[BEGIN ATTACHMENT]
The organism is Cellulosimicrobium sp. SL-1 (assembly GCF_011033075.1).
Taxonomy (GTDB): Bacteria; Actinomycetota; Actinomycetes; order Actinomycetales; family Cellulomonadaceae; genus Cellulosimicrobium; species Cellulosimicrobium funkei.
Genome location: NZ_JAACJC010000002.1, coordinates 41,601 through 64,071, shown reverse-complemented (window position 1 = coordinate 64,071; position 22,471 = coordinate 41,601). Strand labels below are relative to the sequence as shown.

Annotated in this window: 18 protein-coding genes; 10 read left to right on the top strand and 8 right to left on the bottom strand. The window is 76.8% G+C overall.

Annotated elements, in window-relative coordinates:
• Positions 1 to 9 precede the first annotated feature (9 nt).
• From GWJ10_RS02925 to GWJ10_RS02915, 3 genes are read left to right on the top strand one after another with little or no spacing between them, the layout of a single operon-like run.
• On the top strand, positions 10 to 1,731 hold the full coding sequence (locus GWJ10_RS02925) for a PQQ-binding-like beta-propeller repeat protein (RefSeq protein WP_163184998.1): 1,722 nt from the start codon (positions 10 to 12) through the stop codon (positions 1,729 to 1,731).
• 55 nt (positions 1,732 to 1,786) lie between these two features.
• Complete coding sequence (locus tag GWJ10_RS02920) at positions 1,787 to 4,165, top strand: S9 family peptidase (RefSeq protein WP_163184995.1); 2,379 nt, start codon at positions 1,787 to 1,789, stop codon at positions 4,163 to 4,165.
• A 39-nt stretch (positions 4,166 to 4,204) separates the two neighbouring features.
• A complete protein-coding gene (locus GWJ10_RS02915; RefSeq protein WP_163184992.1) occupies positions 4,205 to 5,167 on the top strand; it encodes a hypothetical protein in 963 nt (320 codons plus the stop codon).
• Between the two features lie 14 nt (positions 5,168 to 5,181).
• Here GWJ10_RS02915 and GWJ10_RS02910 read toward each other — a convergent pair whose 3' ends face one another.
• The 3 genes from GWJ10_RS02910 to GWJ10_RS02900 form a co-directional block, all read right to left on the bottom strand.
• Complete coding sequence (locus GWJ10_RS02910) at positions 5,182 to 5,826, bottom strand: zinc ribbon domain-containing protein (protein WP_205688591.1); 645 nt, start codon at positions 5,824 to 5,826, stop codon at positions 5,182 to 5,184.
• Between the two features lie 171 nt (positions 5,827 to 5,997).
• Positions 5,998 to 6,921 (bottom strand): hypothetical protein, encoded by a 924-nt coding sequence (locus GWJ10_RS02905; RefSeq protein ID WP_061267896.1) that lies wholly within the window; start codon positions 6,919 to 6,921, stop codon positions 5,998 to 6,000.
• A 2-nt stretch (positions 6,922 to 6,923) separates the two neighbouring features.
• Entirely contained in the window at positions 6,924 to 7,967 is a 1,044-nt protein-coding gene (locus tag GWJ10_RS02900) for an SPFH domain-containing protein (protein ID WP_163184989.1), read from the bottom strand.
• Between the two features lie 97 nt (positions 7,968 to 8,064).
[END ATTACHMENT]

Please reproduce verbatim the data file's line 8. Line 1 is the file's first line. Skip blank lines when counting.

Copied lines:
• On the top strand, positions 10 to 1,731 hold the full coding sequence (locus GWJ10_RS02925) for a PQQ-binding-like beta-propeller repeat protein (RefSeq protein WP_163184998.1): 1,722 nt from the start codon (positions 10 to 12) through the stop codon (positions 1,729 to 1,731).